Snap Fitness's easyFIT monitor is a small, clip-on accelerometer that helps keep track of daily exercise. Unlike pedometers that merely measure steps and spy on daydreams, the easyFIT monitor senses the intensity and duration of physical activity, transmogrifying those stats into simple, numerical points that help assess activity levels from sedentary to peak performance. In addition to tracking exercise in real time, easyFIT monitors can connect to the wearer's personal web portal to upload data and create fitness graphs that help show progress, snag exercise suggestions, and stave off the temptation of living next to a hamburger farm. Watch a video about the easyFit here.
Members at Curves, a fitness center designed exclusively for women, rotate around a circuit of hydraulic resistance machines that have been designed to work with female bodies and promote weight loss, protect against osteoporosis, and deal with arthritis. An experienced trainer is always nearby to help manage participants’ machine maneuvering and muscle making. Instead of fiddling with weight stacks and losing momentum, the hydraulic machines use your own body weight, fitness level, and aerodynamic water bottle to create resistance that matches abilities, decreasing the risk of soreness or injury. Because traditional lift-and-lower motions create bulky muscles, each machine uses push-and-pull motions to create toned, lean muscles perfect for crushing a grapefruit without looking like you can.
With an arsenal of workout regimens and classes, Willie Blanks—brother of Tae-Bo creator Billy Blanks—carries on the family tradition as he and his team of trainers lead healthy hopefuls to their goals. Students of the Wil-li-netics program are instructed in positive thinking and self-motivation as well as physical strength, giving them the mental wherewithal to pursue their fitness ambitions and telekinetically deflect cannon-propelled hot dogs. Individual attention comes in the form of a series of personalized routines, which may feature step aerobics, kickboxing, dance, or hand-weight workouts. An approximately one-hour massage (a $50 value) softens tight tendons, and a series of 15-minute life-coaching sessions (a $12.50 value per session) tones thought patterns into sleeker, more positive outlooks. Each gym membership entitles trainees to as many classes as their de-jellified limbs desire (up to a $60 value).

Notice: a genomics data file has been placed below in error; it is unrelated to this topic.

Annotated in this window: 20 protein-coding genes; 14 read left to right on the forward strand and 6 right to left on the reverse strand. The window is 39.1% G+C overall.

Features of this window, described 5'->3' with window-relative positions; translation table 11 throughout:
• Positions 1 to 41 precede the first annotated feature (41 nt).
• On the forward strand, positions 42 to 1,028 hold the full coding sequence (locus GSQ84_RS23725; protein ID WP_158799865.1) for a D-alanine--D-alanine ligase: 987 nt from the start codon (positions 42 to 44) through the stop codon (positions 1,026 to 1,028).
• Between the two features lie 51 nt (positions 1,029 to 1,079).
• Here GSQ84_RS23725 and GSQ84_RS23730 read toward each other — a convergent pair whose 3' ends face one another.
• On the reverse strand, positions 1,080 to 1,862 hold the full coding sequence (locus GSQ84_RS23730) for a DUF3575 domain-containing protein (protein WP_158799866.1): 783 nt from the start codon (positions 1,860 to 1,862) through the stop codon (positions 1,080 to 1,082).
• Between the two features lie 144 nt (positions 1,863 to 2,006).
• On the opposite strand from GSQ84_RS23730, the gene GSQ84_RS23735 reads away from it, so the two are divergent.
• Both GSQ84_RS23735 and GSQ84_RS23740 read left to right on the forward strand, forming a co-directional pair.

No men, no makeup, no mirrors. It's a philosophy that?s helped members of the Curves community since 1992. Part fitness center, part community center, Curves is a women?s only club that takes a streamlined approach to health, fitness, and weight loss. Curves has teamed up with health and fitness coach Jillian Michaels to develop full-body, 30-minute workouts that kick-start weight loss, combining strength training, cardio, and stretching into sessions that torch fat, build strength, boost intensity, and prevent plateaus. These workouts are enhanced further by the Curves Complete Program, available for an extra fee, which is rooted in Curves' method for effective weight loss in that it supplements efforts at the gym with personalized meal plans and weekly one-on-one meetings with a certified Curves coach.
When Rick Rugg and Bob Schiffhauer founded the first of their gyms in 1980, they chartered their gym around three values: service, cleanliness, and having owners operate their own facilities. True to the founders' original vision, each location's employees strive to keep their cardio and resistance equipment spic and span as they care for facilities. In addition to personal training, instructors lead a schedule of more than 400 group fitness classes?including cycling, Kardio Kick, and Zumba?offered each week across their eight locations. At the clubs, trainers also help guests master CrossFit functional equipment and use TRX suspension training systems to help them connect with their vine-savvy pet orangutans.